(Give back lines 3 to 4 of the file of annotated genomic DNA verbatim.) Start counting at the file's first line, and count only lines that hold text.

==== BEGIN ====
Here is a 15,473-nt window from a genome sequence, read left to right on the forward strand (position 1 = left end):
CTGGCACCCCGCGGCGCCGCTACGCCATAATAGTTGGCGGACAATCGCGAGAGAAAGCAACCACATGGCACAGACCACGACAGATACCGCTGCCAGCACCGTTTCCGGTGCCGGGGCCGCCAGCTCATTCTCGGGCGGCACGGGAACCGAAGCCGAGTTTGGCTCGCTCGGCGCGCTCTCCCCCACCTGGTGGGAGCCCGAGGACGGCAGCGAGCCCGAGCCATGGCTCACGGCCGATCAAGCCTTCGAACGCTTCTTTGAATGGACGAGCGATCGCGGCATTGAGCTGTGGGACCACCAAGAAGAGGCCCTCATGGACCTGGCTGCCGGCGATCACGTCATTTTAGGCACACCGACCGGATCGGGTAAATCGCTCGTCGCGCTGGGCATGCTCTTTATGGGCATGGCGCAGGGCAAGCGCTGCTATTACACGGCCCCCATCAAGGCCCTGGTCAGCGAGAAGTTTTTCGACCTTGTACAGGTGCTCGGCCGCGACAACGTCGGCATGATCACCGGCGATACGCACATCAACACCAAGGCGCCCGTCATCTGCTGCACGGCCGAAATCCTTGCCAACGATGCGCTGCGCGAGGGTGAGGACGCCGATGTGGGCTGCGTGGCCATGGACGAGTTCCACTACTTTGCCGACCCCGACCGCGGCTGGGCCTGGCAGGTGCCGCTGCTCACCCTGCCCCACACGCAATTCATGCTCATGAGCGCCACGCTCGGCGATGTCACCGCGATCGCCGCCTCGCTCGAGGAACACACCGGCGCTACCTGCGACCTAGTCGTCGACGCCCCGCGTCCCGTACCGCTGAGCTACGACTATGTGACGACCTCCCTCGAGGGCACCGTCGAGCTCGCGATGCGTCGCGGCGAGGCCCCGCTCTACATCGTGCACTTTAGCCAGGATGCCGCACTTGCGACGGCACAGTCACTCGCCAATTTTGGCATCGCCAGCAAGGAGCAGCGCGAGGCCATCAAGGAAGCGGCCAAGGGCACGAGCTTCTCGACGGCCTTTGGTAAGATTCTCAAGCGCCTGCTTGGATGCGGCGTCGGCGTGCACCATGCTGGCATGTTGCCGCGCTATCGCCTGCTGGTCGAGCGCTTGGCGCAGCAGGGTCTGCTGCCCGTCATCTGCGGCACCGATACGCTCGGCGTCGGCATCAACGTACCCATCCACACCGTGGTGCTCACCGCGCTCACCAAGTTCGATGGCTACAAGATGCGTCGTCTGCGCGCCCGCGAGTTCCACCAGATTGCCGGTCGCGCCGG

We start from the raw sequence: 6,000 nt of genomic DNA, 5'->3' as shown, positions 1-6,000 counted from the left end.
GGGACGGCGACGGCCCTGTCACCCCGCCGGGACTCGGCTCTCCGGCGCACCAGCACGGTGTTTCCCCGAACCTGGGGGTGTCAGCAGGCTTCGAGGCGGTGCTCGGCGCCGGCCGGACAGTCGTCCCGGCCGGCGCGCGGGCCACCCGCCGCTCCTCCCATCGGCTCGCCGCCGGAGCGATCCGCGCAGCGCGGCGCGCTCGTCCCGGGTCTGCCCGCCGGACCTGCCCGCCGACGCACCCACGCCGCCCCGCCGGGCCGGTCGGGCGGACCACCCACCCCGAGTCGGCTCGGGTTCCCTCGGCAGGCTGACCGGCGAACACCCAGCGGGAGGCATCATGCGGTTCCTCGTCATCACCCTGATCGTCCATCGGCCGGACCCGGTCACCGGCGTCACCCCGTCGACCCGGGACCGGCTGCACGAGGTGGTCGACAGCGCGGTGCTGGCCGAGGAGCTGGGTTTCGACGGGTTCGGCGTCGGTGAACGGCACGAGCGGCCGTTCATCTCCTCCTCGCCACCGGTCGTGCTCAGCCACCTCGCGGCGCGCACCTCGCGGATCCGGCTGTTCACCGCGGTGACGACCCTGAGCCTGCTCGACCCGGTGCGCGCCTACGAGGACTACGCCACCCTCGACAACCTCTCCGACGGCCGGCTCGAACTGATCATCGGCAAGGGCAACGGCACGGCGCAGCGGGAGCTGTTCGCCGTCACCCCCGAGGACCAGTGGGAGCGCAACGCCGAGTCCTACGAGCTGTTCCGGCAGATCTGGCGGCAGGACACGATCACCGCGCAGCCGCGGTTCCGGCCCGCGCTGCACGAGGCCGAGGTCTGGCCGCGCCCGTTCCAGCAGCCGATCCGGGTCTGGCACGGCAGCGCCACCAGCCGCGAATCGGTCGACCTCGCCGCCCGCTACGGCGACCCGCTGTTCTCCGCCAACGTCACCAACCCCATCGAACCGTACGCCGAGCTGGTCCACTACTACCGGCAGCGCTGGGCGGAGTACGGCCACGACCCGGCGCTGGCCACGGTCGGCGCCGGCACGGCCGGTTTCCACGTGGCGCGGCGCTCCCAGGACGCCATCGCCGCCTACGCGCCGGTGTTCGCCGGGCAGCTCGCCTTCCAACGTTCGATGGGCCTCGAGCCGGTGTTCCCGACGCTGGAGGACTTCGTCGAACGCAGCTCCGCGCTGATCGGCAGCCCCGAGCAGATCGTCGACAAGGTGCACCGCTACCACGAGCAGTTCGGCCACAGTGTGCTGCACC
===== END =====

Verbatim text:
We start from the raw sequence: 6,000 nt of genomic DNA, 5'->3' as shown, positions 1-6,000 counted from the left end.
GGGACGGCGACGGCCCTGTCACCCCGCCGGGACTCGGCTCTCCGGCGCACCAGCACGGTGTTTCCCCGAACCTGGGGGTGTCAGCAGGCTTCGAGGCGGTGCTCGGCGCCGGCCGGACAGTCGTCCCGGCCGGCGCGCGGGCCACCCGCCGCTCCTCCCATCGGCTCGCCGCCGGAGCGATCCGCGCAGCGCGGCGCGCTCGTCCCGGGTCTGCCCGCCGGACCTGCCCGCCGACGCACCCACGCCGCCCCGCCGGGCCGGTCGGGCGGACCACCCACCCCGAGTCGGCTCGGGTTCCCTCGGCAGGCTGACCGGCGAACACCCAGCGGGAGGCATCATGCGGTTCCTCGTCATCACCCTGATCGTCCATCGGCCGGACCCGGTCACCGGCGTCACCCCGTCGACCCGGGACCGGCTGCACGAGGTGGTCGACAGCGCGGTGCTGGCCGAGGAGCTGGGTTTCGACGGGTTCGGCGTCGGTGAACGGCACGAGCGGCCGTTCATCTCCTCCTCGCCACCGGTCGTGCTCAGCCACCTCGCGGCGCGCACCTCGCGGATCCGGCTGTTCACCGCGGTGACGACCCTGAGCCTGCTCGACCCGGTGCGCGCCTACGAGGACTACGCCACCCTCGACAACCTCTCCGACGGCCGGCTCGAACTGATCATCGGCAAGGGCAACGGCACGGCGCAGCGGGAGCTGTTCGCCGTCACCCCCGAGGACCAGTGGGAGCGCAACGCCGAGTCCTACGAGCTGTTCCGGCAGATCTGGCGGCAGGACACGATCACCGCGCAGCCGCGGTTCCGGCCCGCGCTGCACGAGGCCGAGGTCTGGCCGCGCCCGTTCCAGCAGCCGATCCGGGTCTGGCACGGCAGCGCCACCAGCCGCGAATCGGTCGACCTCGCCGCCCGCTACGGCGACCCGCTGTTCTCCGCCAACGTCACCAACCCCATCGAACCGTACGCCGAGCTGGTCCACTACTACCGGCAGCGCTGGGCGGAGTACGGCCACGACCCGGCGCTGGCCACGGTCGGCGCCGGCACGGCCGGTTTCCACGTGGCGCGGCGCTCCCAGGACGCCATCGCCGCCTACGCGCCGGTGTTCGCCGGGCAGCTCGCCTTCCAACGTTCGATGGGCCTCGAGCCGGTGTTCCCGACGCTGGAGGACTTCGTCGAACGCAGCTCCGCGCTGATCGGCAGCCCCGAGCAGATCGTCGACAAGGTGCACCGCTACCACGAGCAGTTCGGCCACAGTGTGCTGCACC